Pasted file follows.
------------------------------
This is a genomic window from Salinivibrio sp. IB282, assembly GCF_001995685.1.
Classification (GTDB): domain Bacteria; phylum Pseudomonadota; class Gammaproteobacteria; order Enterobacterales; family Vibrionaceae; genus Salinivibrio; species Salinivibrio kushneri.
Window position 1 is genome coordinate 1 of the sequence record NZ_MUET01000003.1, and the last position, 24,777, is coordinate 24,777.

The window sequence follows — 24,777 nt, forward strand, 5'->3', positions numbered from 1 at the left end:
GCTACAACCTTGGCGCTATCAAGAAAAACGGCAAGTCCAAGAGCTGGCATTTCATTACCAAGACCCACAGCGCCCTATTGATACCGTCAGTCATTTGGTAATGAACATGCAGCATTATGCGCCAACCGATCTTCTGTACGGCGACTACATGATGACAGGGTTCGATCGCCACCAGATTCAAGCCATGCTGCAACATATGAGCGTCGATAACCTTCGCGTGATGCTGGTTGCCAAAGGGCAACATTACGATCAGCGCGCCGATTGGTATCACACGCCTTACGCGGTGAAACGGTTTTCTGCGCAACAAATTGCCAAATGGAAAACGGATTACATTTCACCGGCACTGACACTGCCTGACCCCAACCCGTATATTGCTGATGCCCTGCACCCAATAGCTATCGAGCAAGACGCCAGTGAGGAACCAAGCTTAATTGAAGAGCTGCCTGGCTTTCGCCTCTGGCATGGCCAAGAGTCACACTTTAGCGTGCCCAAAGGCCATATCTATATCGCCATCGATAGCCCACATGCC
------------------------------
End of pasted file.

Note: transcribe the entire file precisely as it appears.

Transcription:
This is a genomic window from Salinivibrio sp. IB282, assembly GCF_001995685.1.
Classification (GTDB): domain Bacteria; phylum Pseudomonadota; class Gammaproteobacteria; order Enterobacterales; family Vibrionaceae; genus Salinivibrio; species Salinivibrio kushneri.
Window position 1 is genome coordinate 1 of the sequence record NZ_MUET01000003.1, and the last position, 24,777, is coordinate 24,777.

The window sequence follows — 24,777 nt, forward strand, 5'->3', positions numbered from 1 at the left end:
GCTACAACCTTGGCGCTATCAAGAAAAACGGCAAGTCCAAGAGCTGGCATTTCATTACCAAGACCCACAGCGCCCTATTGATACCGTCAGTCATTTGGTAATGAACATGCAGCATTATGCGCCAACCGATCTTCTGTACGGCGACTACATGATGACAGGGTTCGATCGCCACCAGATTCAAGCCATGCTGCAACATATGAGCGTCGATAACCTTCGCGTGATGCTGGTTGCCAAAGGGCAACATTACGATCAGCGCGCCGATTGGTATCACACGCCTTACGCGGTGAAACGGTTTTCTGCGCAACAAATTGCCAAATGGAAAACGGATTACATTTCACCGGCACTGACACTGCCTGACCCCAACCCGTATATTGCTGATGCCCTGCACCCAATAGCTATCGAGCAAGACGCCAGTGAGGAACCAAGCTTAATTGAAGAGCTGCCTGGCTTTCGCCTCTGGCATGGCCAAGAGTCACACTTTAGCGTGCCCAAAGGCCATATCTATATCGCCATCGATAGCCCACATGCC